Our Affiliated Project:
The Father Andeweg Institute for the Deaf in Beirut, Lebanon
Renowned for its towering cedar trees, Lebanon boasts fertile valleys, snow-capped, ore-rich mountains and — in a region where water is scarce — sixteen rivers that flow into the glistening Mediterranean Sea along Lebanon’s western coast. This small, Middle Eastern country has an incredibly rich culture, evincing the influence of Greek, Roman, Arab, Ottoman Turk, and French civilization. However, Lebanon’s wealth of diversity has also contributed to its turbulent history.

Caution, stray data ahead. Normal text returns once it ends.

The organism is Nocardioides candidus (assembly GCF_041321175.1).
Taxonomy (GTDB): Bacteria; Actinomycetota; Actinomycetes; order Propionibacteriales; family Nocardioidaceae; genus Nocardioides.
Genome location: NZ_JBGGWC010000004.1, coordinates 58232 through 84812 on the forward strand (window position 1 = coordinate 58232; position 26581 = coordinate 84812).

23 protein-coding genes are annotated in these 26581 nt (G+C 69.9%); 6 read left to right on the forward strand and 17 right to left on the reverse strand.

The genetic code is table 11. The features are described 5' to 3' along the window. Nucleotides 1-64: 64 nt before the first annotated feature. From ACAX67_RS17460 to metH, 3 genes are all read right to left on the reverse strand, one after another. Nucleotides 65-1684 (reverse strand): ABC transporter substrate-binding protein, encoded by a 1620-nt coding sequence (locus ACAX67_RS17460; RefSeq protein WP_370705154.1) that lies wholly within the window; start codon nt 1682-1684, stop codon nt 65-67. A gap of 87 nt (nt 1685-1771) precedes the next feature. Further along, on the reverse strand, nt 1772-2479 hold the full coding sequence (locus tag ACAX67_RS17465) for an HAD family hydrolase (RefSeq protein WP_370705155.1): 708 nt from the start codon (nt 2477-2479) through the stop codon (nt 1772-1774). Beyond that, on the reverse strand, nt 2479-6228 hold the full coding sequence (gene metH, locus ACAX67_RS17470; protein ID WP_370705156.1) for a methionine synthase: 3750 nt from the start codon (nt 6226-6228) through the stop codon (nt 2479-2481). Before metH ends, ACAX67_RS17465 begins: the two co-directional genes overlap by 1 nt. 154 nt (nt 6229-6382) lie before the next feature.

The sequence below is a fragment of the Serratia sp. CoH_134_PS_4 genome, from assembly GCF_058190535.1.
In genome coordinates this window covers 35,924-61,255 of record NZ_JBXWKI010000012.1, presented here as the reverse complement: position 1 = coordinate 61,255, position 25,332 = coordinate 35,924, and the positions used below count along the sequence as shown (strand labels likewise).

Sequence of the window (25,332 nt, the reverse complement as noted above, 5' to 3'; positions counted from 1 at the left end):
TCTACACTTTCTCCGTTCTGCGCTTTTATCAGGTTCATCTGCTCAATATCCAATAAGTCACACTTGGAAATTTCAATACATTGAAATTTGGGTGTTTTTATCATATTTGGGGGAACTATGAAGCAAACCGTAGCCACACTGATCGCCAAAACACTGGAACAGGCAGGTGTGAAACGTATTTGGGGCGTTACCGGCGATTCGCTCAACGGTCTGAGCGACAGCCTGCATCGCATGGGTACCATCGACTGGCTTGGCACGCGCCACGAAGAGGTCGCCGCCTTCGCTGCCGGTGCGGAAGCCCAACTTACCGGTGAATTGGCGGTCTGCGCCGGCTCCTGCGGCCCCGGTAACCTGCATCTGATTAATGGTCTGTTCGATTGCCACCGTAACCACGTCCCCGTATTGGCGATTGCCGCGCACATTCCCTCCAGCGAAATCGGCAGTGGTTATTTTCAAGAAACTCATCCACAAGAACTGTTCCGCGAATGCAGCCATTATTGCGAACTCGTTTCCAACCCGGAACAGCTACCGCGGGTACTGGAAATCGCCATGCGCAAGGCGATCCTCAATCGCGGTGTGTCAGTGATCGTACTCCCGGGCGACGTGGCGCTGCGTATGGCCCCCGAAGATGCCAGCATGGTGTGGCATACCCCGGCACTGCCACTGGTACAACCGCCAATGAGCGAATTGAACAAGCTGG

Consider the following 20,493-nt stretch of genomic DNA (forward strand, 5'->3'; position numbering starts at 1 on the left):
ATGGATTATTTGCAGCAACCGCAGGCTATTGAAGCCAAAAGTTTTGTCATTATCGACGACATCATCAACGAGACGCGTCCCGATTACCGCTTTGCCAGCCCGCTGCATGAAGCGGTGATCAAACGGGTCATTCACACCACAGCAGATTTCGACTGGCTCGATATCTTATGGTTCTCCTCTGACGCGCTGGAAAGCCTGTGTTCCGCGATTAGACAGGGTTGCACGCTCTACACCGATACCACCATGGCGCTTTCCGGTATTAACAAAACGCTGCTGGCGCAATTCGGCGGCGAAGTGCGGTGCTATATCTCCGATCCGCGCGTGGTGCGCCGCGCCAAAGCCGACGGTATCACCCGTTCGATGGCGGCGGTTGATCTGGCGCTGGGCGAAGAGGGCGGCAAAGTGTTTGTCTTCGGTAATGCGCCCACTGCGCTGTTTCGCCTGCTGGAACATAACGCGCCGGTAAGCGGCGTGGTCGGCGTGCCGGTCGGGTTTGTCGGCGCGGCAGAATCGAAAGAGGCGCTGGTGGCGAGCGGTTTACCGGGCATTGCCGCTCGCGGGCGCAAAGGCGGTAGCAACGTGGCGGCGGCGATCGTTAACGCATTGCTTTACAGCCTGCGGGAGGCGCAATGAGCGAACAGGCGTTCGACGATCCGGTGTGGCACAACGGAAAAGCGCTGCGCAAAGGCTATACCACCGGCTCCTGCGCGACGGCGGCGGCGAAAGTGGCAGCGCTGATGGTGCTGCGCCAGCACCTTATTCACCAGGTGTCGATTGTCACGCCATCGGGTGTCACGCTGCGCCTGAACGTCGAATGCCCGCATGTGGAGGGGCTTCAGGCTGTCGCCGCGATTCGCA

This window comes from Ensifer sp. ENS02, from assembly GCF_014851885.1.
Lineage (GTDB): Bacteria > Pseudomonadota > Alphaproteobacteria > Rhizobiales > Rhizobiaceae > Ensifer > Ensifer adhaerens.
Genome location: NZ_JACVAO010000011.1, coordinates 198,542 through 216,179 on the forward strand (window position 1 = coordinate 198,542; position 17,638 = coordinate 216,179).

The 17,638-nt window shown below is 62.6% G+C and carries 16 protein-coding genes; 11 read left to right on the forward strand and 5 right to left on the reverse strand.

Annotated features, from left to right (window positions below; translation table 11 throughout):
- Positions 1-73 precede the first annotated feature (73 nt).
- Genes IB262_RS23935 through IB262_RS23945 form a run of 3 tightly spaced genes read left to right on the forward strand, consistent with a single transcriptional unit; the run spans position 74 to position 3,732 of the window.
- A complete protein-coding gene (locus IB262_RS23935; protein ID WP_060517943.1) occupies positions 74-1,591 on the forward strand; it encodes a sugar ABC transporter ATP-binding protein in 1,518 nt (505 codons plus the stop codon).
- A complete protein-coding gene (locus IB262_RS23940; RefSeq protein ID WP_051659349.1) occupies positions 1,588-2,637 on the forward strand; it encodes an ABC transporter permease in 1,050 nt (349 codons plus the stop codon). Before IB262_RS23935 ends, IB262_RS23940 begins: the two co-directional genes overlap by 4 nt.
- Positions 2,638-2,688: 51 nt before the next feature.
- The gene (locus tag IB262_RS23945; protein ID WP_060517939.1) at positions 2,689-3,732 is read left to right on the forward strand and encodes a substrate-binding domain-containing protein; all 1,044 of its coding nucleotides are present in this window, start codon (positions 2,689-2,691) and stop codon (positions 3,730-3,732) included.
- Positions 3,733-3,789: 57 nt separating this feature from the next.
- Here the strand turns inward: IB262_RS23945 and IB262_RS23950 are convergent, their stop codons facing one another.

Lebanon continues to suffer repercussions of a history riddled with both civil and international wars. Poverty, unemployment and the ever-present threat of war are tragic realities here. These threats are most pronounced in Beirut, the nation’s capital. Settled over 5,000 years ago, this historic city is Lebanon’s largest and primary seaport, but it is also afflicted with dire poverty and its socioeconomic effects. The anguish of living in poverty becomes even starker when compounded by the complications of a disability. For this reason, the Father Andeweg Institute serves as a beacon of hope.
Founded in 1957, this unique institution provides deaf children with a basic education as well as specialized training to enable them to become self-sufficient. It plays a crucial role in giving these hearing-impaired — and often destitute — children the opportunity to rise above the challenging circumstances that they face.
Serving a Marginalized Population in Lebanon
Helping Children in Lebanon Hear